Goodreads helps you keep track of books you want to read.
Start by marking “Bigger Than the Game: Restitching a Major League Life” as Want to Read:
Bigger Than the Game: Restitching a Major League Life
Enlarge cover
Rate this book
Clear rating
Open Preview

Bigger Than the Game: Restitching a Major League Life

3.84  ·  Rating details ·  465 ratings  ·  46 reviews
"The best writer in a baseball uniform." --Tyler Kepner, The New York Times

After nearly a decade in the minors, Dirk Hayhurst defied the odds to climb onto the pitcher's mound for the Toronto Blue Jays. Newly married, with a big league paycheck and a brand new house, Hayhurst was ready for a great season in the Bigs.

Then fate delivered a crushing hit. Hayhurst blew out hi
Paperback, 320 pages
Published February 25th 2014 by Citadel (first published January 1st 2014)
More Details... Edit Details

Friend Reviews

To see what your friends thought of this book, please sign up.

Reader Q&A

To ask other readers questions about Bigger Than the Game, please sign up.

Be the first to ask a question about Bigger Than the Game

Community Reviews

Showing 1-30
Average rating 3.84  · 
Rating details
 ·  465 ratings  ·  46 reviews

More filters
Sort order
Start your review of Bigger Than the Game: Restitching a Major League Life
Gordon Jones
Feb 08, 2014 rated it did not like it
After reading Dirk Hayhurst's the Bullpen Gospels, I was looking forward to reading more of his work as it came out. Bigger Than the Game is his newest book and the second I have read of his. I was excited to read it.

I'm glad that it was a quick read, as I found myself really not enjoying many of the stories he told. Some chapters just went on and on about nothing. In fact where in his first book, I saw a likeable person with drive, and humour but in this book, I did not like him at all. I reali
Leah Polcar
A disappointment when compared to The Bullpen Gospels or if you are looking for another sort of insider look at major league baseball. However, this book is exactly what it purports to be -- an account of Dirk Hayhurst's time on the DL, his subsequent depression, and moving on. However, there is nothing really new here: Turns out athletes don't like weakness -- really? -- or that depression makes you less interested in things -- really? -- or that MLB players pocket their per diem -- wait, act ...more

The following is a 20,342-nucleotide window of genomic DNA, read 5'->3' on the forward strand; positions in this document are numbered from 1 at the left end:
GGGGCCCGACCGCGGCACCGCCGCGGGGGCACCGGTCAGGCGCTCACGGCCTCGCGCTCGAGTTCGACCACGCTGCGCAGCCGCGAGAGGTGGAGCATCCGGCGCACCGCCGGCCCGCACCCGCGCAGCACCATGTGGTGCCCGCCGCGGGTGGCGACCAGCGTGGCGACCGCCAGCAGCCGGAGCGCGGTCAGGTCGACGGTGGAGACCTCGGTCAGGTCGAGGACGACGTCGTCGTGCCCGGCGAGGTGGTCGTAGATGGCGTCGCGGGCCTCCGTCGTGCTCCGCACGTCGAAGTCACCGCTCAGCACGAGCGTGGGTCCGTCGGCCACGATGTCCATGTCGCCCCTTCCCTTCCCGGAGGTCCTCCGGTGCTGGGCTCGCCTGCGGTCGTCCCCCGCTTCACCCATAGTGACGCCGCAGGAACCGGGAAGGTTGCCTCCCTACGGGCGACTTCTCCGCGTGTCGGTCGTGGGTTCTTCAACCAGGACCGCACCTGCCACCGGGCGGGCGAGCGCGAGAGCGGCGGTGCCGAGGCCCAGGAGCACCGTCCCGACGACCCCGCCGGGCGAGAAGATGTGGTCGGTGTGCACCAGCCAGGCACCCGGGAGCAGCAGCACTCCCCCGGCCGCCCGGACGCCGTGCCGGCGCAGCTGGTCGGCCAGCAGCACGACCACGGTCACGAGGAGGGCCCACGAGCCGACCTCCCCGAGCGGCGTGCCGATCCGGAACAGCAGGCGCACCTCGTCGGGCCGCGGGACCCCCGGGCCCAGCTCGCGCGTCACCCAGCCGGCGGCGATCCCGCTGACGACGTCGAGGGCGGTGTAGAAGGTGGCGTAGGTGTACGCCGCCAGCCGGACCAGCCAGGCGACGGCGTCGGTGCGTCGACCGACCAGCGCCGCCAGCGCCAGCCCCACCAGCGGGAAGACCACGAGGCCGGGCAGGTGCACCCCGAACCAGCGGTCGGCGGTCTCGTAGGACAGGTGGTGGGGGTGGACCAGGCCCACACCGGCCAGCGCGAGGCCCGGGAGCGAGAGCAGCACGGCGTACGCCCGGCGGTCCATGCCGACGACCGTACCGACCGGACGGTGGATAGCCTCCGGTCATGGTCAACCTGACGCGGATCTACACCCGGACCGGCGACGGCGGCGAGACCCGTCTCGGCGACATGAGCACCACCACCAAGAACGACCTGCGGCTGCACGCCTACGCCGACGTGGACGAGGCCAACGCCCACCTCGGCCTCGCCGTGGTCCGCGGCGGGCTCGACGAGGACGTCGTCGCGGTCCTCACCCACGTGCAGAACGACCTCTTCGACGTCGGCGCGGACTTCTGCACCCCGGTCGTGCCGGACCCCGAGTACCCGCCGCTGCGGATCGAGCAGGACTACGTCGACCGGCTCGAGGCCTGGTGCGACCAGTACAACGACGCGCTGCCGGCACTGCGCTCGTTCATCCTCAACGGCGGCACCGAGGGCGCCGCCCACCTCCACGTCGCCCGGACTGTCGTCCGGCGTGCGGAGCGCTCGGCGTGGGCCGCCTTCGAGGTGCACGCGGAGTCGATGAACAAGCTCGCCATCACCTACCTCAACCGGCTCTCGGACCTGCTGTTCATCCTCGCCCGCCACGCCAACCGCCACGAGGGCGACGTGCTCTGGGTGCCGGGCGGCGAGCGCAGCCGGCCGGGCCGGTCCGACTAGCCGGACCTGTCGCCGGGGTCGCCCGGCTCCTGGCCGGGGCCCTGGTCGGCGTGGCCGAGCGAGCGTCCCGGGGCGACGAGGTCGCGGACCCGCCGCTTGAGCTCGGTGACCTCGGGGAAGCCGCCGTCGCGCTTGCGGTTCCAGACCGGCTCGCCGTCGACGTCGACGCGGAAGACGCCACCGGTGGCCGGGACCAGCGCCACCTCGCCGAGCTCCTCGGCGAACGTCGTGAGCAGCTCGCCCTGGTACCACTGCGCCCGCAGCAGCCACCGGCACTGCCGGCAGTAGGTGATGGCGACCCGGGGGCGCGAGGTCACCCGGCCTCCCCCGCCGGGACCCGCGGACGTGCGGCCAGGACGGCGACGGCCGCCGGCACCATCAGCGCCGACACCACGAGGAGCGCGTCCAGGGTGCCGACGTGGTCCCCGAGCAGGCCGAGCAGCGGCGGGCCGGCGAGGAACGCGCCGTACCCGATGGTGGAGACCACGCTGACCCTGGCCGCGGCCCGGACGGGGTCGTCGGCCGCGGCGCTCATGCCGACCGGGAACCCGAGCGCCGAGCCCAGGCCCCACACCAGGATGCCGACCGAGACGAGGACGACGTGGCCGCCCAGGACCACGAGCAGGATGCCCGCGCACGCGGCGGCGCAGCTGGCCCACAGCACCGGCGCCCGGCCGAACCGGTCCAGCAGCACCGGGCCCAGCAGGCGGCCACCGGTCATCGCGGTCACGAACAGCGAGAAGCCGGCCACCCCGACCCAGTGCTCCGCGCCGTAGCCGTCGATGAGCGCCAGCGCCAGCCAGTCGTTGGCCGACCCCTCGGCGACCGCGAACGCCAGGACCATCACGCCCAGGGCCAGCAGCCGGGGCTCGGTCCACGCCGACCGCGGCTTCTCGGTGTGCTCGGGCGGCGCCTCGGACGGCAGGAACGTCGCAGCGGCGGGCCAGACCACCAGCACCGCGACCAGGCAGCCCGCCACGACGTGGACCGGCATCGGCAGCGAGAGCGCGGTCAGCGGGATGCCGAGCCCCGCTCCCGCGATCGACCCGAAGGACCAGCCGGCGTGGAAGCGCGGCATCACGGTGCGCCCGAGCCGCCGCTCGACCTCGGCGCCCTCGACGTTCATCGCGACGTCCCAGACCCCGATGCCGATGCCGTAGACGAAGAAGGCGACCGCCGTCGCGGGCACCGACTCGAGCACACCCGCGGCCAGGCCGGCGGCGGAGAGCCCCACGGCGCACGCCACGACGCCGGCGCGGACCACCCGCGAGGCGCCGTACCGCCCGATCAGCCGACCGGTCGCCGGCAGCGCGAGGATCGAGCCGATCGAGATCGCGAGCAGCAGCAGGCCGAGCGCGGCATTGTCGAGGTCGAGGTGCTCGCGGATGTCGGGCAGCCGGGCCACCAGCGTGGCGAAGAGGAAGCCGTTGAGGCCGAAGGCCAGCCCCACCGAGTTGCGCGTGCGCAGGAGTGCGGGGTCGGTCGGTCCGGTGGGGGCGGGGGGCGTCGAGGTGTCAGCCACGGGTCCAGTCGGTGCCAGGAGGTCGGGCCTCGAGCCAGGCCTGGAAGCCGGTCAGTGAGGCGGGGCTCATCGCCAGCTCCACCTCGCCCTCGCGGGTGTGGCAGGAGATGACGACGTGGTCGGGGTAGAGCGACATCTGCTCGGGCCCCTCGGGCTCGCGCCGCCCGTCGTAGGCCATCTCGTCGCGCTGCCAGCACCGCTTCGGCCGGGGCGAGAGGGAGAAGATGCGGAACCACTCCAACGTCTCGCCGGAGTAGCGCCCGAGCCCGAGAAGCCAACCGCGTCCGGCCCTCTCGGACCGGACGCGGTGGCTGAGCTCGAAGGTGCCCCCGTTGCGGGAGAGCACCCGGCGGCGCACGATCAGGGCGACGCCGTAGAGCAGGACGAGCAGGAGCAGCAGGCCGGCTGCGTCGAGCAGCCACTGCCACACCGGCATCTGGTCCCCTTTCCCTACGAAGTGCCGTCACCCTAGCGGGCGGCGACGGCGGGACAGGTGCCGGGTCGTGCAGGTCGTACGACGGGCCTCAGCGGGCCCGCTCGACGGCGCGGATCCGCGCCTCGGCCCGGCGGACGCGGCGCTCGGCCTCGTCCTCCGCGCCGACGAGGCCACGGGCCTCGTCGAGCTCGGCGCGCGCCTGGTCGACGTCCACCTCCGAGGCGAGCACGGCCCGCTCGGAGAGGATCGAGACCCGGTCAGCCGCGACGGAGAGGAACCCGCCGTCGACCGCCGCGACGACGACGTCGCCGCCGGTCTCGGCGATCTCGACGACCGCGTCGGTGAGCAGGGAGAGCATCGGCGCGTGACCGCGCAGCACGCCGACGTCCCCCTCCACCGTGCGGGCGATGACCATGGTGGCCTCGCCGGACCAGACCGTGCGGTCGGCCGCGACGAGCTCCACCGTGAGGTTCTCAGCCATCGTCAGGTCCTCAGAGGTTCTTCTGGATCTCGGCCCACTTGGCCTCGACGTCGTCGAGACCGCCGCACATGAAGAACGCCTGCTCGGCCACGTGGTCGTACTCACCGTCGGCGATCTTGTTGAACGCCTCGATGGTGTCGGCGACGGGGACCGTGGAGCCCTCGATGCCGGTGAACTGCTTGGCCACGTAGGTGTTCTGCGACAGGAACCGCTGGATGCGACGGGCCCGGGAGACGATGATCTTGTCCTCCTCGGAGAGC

Teena in Toronto
Feb 23, 2014 rated it it was ok
Shelves: canadian
My husband had read "The Bullpen Gospels", which the author wrote a couple years ago, and enjoyed it. We are fans of the Toronto Blue Jays ... the author had played for the Jays so I thought I'd find this book interesting since it covers his time with the Jays.

Hayhurst spent most of his career playing in the minor league. In 2009, he was signed to Toronto's farm team and spent part of the season "in the bigs" playing for the Jays. He hurt his shoulder in the spring of 2010 and spent the season o
David Drysdale
Feb 28, 2014 rated it liked it
Really 3.5 stars. I'm a fan of Dirk Hayhurst's. I don't think he's a phenomenal writer or anything but I think he has good insight into a side of baseball that is rarely seen, whether it is the struggles of minor league players, the pleasure and the pain of just barely cracking a big league roster as a peripheral player, or, in this case, the mental struggles that come along with being a highly tuned athlete whose career can end with one workout. This is where the book is the strongest: when it ...more
Alexander Fitzgerald
Nov 07, 2019 rated it it was amazing
This is a fantastic book about creative people being bullied, drug addiction, sports psychology, and feeling a lack of purpose through competition. It is disguised as a baseball book.

If you've ever tried to do something different in your industry or something creative and then been mocked for it, you will enjoy this book.

If you've ever dealt with depression while competing for a living or after suffering an injury then you will enjoy this book.

If you've ever lost your nerve or given into drug ad
Scott Foshee
Mar 10, 2014 rated it really liked it
Broken Athletes and What it Means to be Human

I have read all four of Dirk Hayhurst's books now and have enjoyed each one of them. Where the first three predominately focused on the lighter side of baseball (with terrific background into his troubled family, his supportive romance and subsequent marriage), "Bigger Than the Game" takes a slightly different tack. Dirk gets injured and his experiences move to the trials and tribulations of dealing with rehab, teammates resentful of his writing, and
Mar 27, 2014 rated it liked it
Shelves: baseball, first-reads